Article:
By Joel Warner
By Michael Roberts
By Alan Prendergast
By Michael Roberts
By Michael Roberts
By Amber Taufen
By Patricia Calhoun
By William Breathes
Once upon a time, there was actual wheat growing on a ridge in Wheat Ridge. But not a lot of it. Instead, where today new strip malls sprout up almost daily, five- and ten-acre truck farms grew tomatoes, carrots, cucumbers and lettuce. And celery -- the celery was particularly fine. To find a Wheat Ridge plot that big in this day and age, you have to find the Happiness Garden, which is no mean trick.
It claims to be located at West 42nd Avenue and Ammons Street, but you don't see an entrance from either of those, just a dirt driveway in the middle of the block, lined by corn and flowers. Taking that driveway, you arrive at a large field divided into small garden plots, backed by the playing fields of the Wilmore Davis Elementary School. To suddenly be surrounded by all of this cultivated space -- the biggest secret garden you're likely to find in metro Denver -- is exhilarating.
"Well, sure," says garden manager Don Neithercut. "You feel it in your roots."
Joe Scherber and his pumpkin.
"I come here at least every other day," says Jim Teliha, who's worked a Happiness Garden plot for the past fifteen years. "I have a backyard but no sun, and this is a matter of getting closer to the land. My folks had a farm, and that's how I grew up."
"I would say most people's grandparents were farmers," Neithercut adds. "It's where we come from."
Well, it's where they come from: Even if I had just turned eighty, as Neithercut recently did, I would have to look far up my family tree to find anything more agricultural than the celery in the Dr. Brown's tonic served at my great-grandfather's deli. But still, at some point I would hit a potato patch in the shtetl, and standing in the middle of the ten-acre Happiness Garden, I realize I feel my farming roots just as much as Neithercut and Teliha do. We're happy, if a little sad that we're two days away from frost. We're interested in anything that will keep the three of us standing around out here a little while longer, talking about growing things.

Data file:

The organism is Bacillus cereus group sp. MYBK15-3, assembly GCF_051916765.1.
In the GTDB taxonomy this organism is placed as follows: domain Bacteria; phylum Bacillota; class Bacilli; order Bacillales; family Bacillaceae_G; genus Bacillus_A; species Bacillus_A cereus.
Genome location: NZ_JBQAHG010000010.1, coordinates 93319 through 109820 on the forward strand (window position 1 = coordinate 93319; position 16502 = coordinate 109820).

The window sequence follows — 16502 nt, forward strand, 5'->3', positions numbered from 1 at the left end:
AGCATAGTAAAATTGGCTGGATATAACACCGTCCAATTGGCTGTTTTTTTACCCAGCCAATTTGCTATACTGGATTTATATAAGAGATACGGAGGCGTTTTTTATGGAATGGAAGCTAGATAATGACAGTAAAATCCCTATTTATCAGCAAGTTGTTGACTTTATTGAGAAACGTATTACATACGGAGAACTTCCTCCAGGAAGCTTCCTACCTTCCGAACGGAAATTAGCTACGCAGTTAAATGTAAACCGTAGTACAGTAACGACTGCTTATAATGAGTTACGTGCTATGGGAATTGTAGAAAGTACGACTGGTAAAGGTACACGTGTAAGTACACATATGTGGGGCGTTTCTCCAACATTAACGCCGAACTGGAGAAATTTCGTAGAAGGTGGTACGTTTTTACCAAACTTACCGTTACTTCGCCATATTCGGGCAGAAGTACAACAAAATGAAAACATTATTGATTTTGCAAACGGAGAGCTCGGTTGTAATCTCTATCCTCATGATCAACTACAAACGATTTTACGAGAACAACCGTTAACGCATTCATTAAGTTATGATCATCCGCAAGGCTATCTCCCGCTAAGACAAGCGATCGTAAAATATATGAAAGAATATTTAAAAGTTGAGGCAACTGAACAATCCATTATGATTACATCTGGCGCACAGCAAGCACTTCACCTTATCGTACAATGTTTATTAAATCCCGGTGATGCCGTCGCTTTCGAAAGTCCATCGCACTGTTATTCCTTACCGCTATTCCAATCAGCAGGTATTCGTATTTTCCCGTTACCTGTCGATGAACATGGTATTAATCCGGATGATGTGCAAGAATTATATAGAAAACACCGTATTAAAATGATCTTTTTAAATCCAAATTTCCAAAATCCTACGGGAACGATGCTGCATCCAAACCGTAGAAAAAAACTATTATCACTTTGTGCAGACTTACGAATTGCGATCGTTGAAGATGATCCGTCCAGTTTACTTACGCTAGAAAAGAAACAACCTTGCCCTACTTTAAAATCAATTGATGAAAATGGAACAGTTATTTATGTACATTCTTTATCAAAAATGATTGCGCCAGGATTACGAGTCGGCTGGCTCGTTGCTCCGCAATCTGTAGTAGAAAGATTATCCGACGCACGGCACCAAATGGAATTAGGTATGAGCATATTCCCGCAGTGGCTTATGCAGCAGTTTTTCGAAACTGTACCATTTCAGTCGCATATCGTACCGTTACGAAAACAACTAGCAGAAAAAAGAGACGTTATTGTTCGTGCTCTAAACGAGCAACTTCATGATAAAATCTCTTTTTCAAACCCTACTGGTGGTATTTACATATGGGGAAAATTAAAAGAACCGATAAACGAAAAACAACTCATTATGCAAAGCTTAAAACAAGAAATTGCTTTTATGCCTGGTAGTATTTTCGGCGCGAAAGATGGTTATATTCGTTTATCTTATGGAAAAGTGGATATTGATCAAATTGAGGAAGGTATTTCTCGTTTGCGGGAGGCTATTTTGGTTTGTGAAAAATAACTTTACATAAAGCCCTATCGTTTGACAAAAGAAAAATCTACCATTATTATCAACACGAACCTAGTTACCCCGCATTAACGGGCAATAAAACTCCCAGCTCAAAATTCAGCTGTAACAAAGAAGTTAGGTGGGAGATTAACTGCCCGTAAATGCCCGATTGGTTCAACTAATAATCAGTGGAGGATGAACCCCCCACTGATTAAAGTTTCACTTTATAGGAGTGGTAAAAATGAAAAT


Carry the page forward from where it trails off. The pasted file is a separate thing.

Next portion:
Giant pumpkins, for instance. Joe Scherber, a local dentist, has just arrived with his extra-long measuring tape to check on the progress of the giant pumpkin he's training for an Iowa contest.
"The man's a champion," Neithercut says. "He's won the grand prize two out of three years."
"Never won the nationals, though," Scherber says modestly. His pumpkin, an Atlantic Giant currently about half the size of a Volkswagen bug, is gaining twenty pounds per day. (His calculations are made with the help of a chart supplied by the Great Pumpkin Commonwealth.) "I have the only known pumpkin hoist in Colorado, and this has been my obsession, or whatever you want to call it, for the past eight years. It was all because of this patient who kept bringing me pictures of himself with these huge pumpkins -- actually sitting in a pumpkin, a bathtub-sized pumpkin."
The next plot over, Neithercut grows average-sized jack-o-lantern pumpkins for the city of Wheat Ridge, which distributes them to residents who are very young or very old. Teliha is more of a generalist -- he grows all the basic household vegetables, with an emphasis on tomatoes. (There is nothing like a Big Boy, he says.) All three men are members of the former Wheat Ridge Men's Garden Club, now known as the Wheat Ridge Gardeners of America. For the past 46 years, the Wheat Ridge Gardeners have met the fourth Tuesday of each month to discuss a gardening subject.
"And we decided to allow gals in '93 or '94," Teliha says. "It was a good idea. The gals that joined contributed a lot of humorous moments to the meetings."
"It was an excellent addition," Neithercut says firmly. "I believe we did the right thing."
In fact, Paula DiYorio, a woman, has been club president for the past two years. But it's the gardening men who planted the seed. What did they talk about all those years? As I leave the Happiness Garden, another manly conversation is starting up.
"Do those big pumpkins make good eating?" Teliha is asking.
"Well, yeah, but it's hard to know what to do with the remaining 700 pounds," Scherber answers.
"And what about the seed?" Neithercut asks. "Where do you get it?"
"You try to get seed from a champion. But you know what? Last year the world-record pumpkin had no seeds at all."
"Well, I would say!" remarks Neithercut. "That's unusual!"
In 1954, the year the Wheat Ridge Men's Garden Club was founded, there were more than half a dozen men's garden clubs in the metro area, all official chapters of the national Men's Garden Club. That organization had formed in 1932, four years after Leo W. Nack of Chicago won a citywide ornamental gardening contest and decided to start a club that would inspire other men to try for similar honors.
"I seem to remember that a few men had been going to a women's club and didn't feel entirely welcome, either," recalls Mary Grandgeorge, bookkeeper at the Des Moines-based national Men's Garden Club office. "And I guess our mission is different than most women's clubs. We stress gardening education, horticulture therapy and civic beautification, not so much flower shows and judging."